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Prep Football: Friday Night Hero: Tom McDaniel

SALISBURY — On Friday nights at Ludwig Stadium, Tom McDaniel Jr. holds the chains.
Back in the day, he was pretty good at moving those chains as a Salisbury halfback, so he’s come full circle.
“I’ve been on the chain crew out there about 20 years,” said McDaniel, a 1976 Salisbury graduate. “I’ve just missed two Fridays in all that time. One of those was three weeks ago when I was in the hospital. The other was a day when my wife (Judy) said we were going to the beach and she didn’t give me any choice.”
McDaniel enjoys his “chain gang” duties. Obviously, he wants the Hornets to roll, but he has to be impartial, get the job done and keep the game moving whenever a first-down measurement is required.
“Holding the chains is the best seat in the house,” he explained. “You get to hear the coach call the plays. Then you get to hear those Sunday-school conversations when a player doesn’t do what he was supposed to do. We do it because we love it, and we’ve developed friendships with the visiting coaches that come in every year. On Friday, the East Davidson coach (Bryan Lingerfelt) told us it was good to see us again because we always do a good job.”
McDaniel says there’s just one negative about his chain duties.
“Those boys will run you over if you’re not careful,” he said with a laugh.
There was a time when it was McDaniel running people over.
He got his football start with coach Marvin Query’s Salisbury Tigers when he was 11. After that came junior high ball a Knox.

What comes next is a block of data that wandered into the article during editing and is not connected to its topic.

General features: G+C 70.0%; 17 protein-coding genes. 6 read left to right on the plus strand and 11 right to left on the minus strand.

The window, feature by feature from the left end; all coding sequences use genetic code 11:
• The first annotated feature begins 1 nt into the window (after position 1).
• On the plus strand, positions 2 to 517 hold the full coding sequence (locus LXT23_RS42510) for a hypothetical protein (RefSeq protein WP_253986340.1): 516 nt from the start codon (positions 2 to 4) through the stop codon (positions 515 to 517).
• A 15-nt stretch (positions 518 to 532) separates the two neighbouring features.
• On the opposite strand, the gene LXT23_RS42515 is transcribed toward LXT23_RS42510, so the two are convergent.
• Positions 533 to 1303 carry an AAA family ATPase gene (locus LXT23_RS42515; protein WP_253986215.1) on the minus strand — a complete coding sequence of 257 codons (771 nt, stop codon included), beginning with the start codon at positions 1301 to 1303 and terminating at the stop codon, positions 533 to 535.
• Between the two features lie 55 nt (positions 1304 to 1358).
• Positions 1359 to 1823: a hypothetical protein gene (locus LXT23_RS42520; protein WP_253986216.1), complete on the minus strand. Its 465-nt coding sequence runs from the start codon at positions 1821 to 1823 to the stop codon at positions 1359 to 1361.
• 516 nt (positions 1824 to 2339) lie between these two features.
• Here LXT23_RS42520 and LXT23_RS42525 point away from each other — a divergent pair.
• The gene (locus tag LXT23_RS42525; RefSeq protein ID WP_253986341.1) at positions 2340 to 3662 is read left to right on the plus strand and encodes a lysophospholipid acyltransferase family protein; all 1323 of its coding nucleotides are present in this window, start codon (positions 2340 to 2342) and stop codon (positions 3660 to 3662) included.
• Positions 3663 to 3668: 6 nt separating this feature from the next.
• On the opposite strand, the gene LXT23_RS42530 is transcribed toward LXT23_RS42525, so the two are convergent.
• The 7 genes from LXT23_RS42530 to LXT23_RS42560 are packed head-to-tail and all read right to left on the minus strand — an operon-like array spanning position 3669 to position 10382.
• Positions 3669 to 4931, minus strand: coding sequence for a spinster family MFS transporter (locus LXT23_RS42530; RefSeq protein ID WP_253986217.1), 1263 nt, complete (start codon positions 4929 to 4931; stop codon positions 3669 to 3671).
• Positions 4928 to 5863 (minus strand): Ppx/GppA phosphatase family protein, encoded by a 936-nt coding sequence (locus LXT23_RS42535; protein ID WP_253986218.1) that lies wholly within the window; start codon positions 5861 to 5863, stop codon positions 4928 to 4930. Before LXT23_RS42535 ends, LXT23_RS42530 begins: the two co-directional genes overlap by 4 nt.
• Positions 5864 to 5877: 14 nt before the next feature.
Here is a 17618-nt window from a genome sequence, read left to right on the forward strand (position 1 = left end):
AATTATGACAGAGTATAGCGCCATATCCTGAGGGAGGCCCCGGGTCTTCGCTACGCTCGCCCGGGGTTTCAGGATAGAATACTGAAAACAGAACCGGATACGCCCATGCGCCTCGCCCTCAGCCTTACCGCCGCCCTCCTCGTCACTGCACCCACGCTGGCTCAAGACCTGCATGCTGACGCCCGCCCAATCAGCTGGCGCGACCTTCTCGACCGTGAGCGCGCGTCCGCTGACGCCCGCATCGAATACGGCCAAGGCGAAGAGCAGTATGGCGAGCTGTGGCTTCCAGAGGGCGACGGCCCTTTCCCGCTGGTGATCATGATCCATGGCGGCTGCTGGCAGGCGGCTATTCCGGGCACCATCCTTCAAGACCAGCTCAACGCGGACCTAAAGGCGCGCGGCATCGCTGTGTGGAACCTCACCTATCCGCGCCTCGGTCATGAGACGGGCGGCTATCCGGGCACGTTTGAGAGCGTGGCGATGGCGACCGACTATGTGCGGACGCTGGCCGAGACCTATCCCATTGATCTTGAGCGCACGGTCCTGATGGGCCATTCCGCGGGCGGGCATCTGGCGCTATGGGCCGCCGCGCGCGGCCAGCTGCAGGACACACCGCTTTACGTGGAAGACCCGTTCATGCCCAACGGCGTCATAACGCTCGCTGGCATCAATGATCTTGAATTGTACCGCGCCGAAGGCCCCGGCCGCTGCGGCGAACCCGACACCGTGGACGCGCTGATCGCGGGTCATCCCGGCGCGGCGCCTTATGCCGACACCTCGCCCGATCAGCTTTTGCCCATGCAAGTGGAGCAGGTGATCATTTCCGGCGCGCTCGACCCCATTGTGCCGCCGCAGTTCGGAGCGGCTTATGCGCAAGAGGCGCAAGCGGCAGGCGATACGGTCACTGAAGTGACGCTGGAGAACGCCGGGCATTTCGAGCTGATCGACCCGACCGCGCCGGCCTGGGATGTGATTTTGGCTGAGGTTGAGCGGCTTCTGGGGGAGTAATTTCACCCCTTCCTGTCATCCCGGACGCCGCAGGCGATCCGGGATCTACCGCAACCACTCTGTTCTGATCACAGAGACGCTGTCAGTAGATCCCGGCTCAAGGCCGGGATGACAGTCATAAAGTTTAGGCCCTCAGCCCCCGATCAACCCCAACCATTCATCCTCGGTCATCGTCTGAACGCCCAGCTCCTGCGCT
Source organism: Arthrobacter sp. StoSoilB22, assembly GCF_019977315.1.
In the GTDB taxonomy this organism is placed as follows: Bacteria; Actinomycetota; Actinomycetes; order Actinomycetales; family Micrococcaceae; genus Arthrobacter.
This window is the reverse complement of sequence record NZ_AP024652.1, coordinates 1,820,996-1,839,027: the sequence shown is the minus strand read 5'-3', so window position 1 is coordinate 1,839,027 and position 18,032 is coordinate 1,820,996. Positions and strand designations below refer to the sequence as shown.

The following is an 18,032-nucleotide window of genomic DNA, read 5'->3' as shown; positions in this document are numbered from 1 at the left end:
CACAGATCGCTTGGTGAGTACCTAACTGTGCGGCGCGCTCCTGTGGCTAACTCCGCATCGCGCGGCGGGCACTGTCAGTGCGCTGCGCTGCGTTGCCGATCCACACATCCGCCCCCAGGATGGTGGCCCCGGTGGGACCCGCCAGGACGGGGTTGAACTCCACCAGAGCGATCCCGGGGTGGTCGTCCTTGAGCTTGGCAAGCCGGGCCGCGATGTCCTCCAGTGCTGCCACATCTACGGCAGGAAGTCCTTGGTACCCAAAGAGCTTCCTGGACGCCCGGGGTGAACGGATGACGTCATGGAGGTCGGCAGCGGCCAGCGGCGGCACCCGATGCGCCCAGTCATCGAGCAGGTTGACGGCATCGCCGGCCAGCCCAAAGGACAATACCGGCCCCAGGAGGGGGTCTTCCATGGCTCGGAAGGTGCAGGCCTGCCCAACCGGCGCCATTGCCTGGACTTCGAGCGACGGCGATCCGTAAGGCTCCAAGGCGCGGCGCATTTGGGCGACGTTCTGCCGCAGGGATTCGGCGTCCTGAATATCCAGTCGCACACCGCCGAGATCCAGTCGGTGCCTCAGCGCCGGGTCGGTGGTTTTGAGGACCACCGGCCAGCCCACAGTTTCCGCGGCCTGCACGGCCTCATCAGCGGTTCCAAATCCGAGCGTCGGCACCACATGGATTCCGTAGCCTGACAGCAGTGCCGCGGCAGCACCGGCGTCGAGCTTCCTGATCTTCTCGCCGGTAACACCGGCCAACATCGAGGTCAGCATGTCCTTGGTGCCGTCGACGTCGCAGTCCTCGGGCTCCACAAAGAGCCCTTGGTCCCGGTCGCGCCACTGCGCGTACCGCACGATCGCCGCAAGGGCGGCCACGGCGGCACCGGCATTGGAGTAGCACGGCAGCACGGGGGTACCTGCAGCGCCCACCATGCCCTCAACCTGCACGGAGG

When he arrived at Salisbury as a sophomore in the fall of 1973, the Hornets were in the midst of a tremendous run under head coach Pete Stout. They hadn’t lost a county game since 1964 and their winning tradition was firmly in place.
McDaniel was a regular-sized guy at 165 pounds, but he had good speed and a hard nose. He was willing to block and that helped him get backfield time right away on a team that won the WNCHSAA title.
The stiffest challenge in 1973 was finding some way to survive the South Piedmont Conference. Seven of the league’s nine teams had winning overall records. Just two would go on to the playoffs.
“Everyone had a good team, and you just had to bring your ‘A’ game every single Friday,” McDaniel said. “Everybody wanted to beat Salisbury, so everybody was a rival. We were then what West Rowan is now. It was standing room only and the track was full. A packed house every Friday.”
Salisbury went 6-1-1 in the league and finished second to Thomasville, but once the Hornets blew away the Bulldogs 52-0 in the SPC championship game, they were home free. Hornets who were there claim the Watauga team they shut out in the WNCHSAA championship game wouldn’t have finished in the top half of the SPC.
In the 1973 regular season, McDaniel carried 48 times for 308 yards. He was third in rushing on a team that counted on David Daniels and Powell Adkins as the primary ballcarriers.
“One reason Coach Stout used the wishbone was that we always had a great stable of running backs,” McDaniel said. “We had to share the wealth, just like Salisbury does now.”
McDaniel’s workload increased as a junior in 1974. He rushed 101 times for 576 yards that regular season, second on the team to legend Leonard Atkins. Pete Hardin and Kevin Moss also got plenty of carries.